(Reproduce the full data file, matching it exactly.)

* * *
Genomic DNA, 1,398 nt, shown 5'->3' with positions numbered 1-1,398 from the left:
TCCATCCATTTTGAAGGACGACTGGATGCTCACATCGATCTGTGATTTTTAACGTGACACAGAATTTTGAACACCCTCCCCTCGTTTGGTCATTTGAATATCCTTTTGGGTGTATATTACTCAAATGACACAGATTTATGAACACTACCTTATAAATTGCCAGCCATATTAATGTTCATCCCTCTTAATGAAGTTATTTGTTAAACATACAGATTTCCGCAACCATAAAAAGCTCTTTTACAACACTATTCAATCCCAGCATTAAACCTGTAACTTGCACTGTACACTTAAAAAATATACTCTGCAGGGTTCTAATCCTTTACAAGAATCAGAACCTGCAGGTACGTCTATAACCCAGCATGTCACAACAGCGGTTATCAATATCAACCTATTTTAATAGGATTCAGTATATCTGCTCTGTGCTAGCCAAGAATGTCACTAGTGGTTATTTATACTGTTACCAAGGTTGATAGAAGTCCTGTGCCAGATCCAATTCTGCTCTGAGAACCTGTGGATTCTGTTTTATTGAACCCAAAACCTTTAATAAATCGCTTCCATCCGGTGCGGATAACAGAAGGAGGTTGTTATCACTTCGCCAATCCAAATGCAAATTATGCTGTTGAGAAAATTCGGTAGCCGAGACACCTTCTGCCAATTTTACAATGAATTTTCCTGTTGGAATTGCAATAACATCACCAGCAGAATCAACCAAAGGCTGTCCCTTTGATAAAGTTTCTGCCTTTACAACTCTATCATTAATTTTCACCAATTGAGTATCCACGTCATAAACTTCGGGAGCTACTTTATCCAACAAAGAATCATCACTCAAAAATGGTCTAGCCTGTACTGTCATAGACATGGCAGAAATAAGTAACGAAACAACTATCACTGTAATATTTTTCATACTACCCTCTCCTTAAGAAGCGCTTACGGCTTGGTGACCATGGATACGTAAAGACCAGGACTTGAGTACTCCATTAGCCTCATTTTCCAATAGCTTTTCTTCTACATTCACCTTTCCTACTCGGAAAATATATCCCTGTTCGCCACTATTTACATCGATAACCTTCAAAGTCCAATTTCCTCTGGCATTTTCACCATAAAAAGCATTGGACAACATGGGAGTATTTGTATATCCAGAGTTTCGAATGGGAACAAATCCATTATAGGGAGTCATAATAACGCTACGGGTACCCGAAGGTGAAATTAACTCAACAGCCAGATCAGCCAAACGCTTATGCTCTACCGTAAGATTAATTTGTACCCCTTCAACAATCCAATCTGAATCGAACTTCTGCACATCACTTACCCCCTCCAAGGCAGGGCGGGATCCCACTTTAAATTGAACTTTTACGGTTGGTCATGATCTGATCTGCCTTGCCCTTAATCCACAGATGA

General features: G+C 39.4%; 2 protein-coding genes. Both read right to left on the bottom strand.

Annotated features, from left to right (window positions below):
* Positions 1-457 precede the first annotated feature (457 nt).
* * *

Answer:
Genomic DNA, 1,398 nt, shown 5'->3' with positions numbered 1-1,398 from the left:
TCCATCCATTTTGAAGGACGACTGGATGCTCACATCGATCTGTGATTTTTAACGTGACACAGAATTTTGAACACCCTCCCCTCGTTTGGTCATTTGAATATCCTTTTGGGTGTATATTACTCAAATGACACAGATTTATGAACACTACCTTATAAATTGCCAGCCATATTAATGTTCATCCCTCTTAATGAAGTTATTTGTTAAACATACAGATTTCCGCAACCATAAAAAGCTCTTTTACAACACTATTCAATCCCAGCATTAAACCTGTAACTTGCACTGTACACTTAAAAAATATACTCTGCAGGGTTCTAATCCTTTACAAGAATCAGAACCTGCAGGTACGTCTATAACCCAGCATGTCACAACAGCGGTTATCAATATCAACCTATTTTAATAGGATTCAGTATATCTGCTCTGTGCTAGCCAAGAATGTCACTAGTGGTTATTTATACTGTTACCAAGGTTGATAGAAGTCCTGTGCCAGATCCAATTCTGCTCTGAGAACCTGTGGATTCTGTTTTATTGAACCCAAAACCTTTAATAAATCGCTTCCATCCGGTGCGGATAACAGAAGGAGGTTGTTATCACTTCGCCAATCCAAATGCAAATTATGCTGTTGAGAAAATTCGGTAGCCGAGACACCTTCTGCCAATTTTACAATGAATTTTCCTGTTGGAATTGCAATAACATCACCAGCAGAATCAACCAAAGGCTGTCCCTTTGATAAAGTTTCTGCCTTTACAACTCTATCATTAATTTTCACCAATTGAGTATCCACGTCATAAACTTCGGGAGCTACTTTATCCAACAAAGAATCATCACTCAAAAATGGTCTAGCCTGTACTGTCATAGACATGGCAGAAATAAGTAACGAAACAACTATCACTGTAATATTTTTCATACTACCCTCTCCTTAAGAAGCGCTTACGGCTTGGTGACCATGGATACGTAAAGACCAGGACTTGAGTACTCCATTAGCCTCATTTTCCAATAGCTTTTCTTCTACATTCACCTTTCCTACTCGGAAAATATATCCCTGTTCGCCACTATTTACATCGATAACCTTCAAAGTCCAATTTCCTCTGGCATTTTCACCATAAAAAGCATTGGACAACATGGGAGTATTTGTATATCCAGAGTTTCGAATGGGAACAAATCCATTATAGGGAGTCATAATAACGCTACGGGTACCCGAAGGTGAAATTAACTCAACAGCCAGATCAGCCAAACGCTTATGCTCTACCGTAAGATTAATTTGTACCCCTTCAACAATCCAATCTGAATCGAACTTCTGCACATCACTTACCCCCTCCAAGGCAGGGCGGGATCCCACTTTAAATTGAACTTTTACGGTTGGTCATGATCTGATCTGCCTTGCCCTTAATCCACAGATGA

General features: G+C 39.4%; 2 protein-coding genes. Both read right to left on the bottom strand.

Annotated features, from left to right (window positions below):
* Positions 1-457 precede the first annotated feature (457 nt).